# Does gravity sometimes get transmitted faster than the speed of light?

No, gravitational influences never travel faster than the speed of light. However, a naive incorporation of a speed-of-gravity delay would actually lead to the Earth's orbital motion *speeding up*, not slowing down. (Think about the geometry carefully.) I explained here why that doesn't actually happen in general relativity.

Cuckoo asked: So it appears that the force of gravity is indeed directed towards the current orbital position of Earth, without accounting for the delay caused by the speed of light. How is this possible?

If the motion is straight or circular the aberration cancels out, see *Steve Carlip: Aberration and the Speed of Gravity*:

Steven Carlip wrote: The observed absence of gravitational aberration requires that "Newtonian'' gravity propagates at a speed ς>2×10¹⁰c. By evaluating the gravitational effect of an accelerating mass, I show that aberration in general relativity is almost exactly canceled by velocity-dependent interactions, permitting ς=c. This cancellation is dictated by conservation laws and the quadrupole nature of gravitational radiation.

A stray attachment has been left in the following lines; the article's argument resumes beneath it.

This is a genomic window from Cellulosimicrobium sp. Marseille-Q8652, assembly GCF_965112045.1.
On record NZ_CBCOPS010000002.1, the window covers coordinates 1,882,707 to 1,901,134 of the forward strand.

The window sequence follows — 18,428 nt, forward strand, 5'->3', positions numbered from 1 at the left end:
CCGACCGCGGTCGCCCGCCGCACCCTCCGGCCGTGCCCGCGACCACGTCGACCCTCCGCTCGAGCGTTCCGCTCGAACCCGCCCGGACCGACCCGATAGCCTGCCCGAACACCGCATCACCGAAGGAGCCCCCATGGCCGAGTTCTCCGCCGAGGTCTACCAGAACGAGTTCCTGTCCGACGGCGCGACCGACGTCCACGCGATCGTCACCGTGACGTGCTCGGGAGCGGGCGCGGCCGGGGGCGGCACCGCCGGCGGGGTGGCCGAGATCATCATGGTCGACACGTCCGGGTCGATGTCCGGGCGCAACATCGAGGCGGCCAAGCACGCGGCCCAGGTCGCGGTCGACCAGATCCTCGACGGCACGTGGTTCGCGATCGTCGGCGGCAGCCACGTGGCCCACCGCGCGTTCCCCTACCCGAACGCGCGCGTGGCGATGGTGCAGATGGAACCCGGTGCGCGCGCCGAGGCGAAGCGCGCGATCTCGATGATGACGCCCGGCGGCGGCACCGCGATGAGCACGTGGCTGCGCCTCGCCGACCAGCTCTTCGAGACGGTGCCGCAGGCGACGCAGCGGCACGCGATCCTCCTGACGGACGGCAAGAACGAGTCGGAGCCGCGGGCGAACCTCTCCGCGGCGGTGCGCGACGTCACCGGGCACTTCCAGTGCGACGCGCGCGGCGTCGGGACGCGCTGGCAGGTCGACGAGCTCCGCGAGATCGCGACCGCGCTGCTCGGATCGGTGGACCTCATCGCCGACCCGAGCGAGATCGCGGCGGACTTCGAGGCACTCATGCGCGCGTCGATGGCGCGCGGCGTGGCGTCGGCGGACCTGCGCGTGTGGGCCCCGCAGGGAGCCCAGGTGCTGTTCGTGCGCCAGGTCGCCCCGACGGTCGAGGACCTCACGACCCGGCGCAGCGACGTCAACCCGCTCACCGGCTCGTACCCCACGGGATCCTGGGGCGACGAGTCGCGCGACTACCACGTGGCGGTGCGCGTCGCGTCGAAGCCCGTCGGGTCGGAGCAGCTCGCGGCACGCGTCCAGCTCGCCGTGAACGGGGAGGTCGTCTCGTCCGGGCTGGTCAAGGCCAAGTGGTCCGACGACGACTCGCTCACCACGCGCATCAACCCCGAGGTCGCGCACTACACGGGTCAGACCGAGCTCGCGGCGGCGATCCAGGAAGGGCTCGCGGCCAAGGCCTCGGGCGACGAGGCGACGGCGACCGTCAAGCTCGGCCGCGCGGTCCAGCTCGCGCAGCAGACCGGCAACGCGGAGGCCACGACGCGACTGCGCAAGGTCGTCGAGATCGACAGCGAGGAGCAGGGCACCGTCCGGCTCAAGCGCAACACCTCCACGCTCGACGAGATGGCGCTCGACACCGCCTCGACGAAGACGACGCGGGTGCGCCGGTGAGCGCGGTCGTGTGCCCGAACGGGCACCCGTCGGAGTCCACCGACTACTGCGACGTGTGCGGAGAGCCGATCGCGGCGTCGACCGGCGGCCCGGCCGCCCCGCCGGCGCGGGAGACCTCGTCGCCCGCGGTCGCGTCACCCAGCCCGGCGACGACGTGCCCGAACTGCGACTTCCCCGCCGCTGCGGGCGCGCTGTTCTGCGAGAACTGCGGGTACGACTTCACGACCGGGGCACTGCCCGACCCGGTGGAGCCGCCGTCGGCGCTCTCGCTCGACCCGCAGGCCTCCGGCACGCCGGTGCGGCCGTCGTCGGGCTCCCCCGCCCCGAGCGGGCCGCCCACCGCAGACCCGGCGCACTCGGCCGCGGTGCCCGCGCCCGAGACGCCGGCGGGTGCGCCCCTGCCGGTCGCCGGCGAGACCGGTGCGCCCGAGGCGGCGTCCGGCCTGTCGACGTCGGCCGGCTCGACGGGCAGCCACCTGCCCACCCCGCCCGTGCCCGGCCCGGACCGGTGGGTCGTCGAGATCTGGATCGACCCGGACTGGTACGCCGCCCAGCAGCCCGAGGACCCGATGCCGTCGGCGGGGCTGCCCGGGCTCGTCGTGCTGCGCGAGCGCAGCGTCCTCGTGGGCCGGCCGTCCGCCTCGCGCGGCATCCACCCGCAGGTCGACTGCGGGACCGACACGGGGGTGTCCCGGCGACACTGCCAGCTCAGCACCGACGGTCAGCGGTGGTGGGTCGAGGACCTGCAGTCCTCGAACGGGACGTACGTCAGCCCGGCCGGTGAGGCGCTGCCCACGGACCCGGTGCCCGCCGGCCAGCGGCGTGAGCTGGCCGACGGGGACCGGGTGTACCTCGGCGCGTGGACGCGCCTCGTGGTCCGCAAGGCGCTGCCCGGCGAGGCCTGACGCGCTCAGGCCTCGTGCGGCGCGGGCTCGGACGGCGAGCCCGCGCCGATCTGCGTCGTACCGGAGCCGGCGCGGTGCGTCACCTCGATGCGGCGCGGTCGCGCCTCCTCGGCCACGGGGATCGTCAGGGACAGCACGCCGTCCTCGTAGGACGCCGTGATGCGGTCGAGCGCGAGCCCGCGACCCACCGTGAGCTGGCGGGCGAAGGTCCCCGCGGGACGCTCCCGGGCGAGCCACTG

or to quote the Wikipedia article on the subject:

Wikipedia wrote: Two gravitoelectrically interacting particle ensembles, e.g., two planets or stars moving at constant velocity with respect to each other, each feel a force toward the instantaneous position of the other body without a speed-of-light delay because Lorentz invariance demands that what a moving body in a static field sees and what a moving body that emits that field sees be symmetrical. In other words, since the gravitoelectric field is, by definition, static and continuous, it does not propagate.

Let's temporarily pretend that we can speak of gravitation as being released in pulses, which is a weird way to speak, but I think is part of your mental model. Let's also pick a reference frame : suppose the Sun is stationary in our laboratory.

The Earth *right now* is not reacting to the *right now* pulse of the Sun's gravity. The Earth *right now* is **intercepting** the pulse of gravity released $8$ minutes ago, which happens to point directly back to the Sun (because it is stationary).

For a careful, mathematical treatment of this, see The Feynman Lectures in Physics, vol. II, section 26-2, where an electric field in laboratory coordinates is found to have magnetic components in the moving frame which (to first order) cancel the aberration (angular deflection) caused by retarding waves by their travel times. The same thing happens in gravitation: the off-diagonal elements of the tensor pick up the terms necessary to cancel retarded aberration (to first order).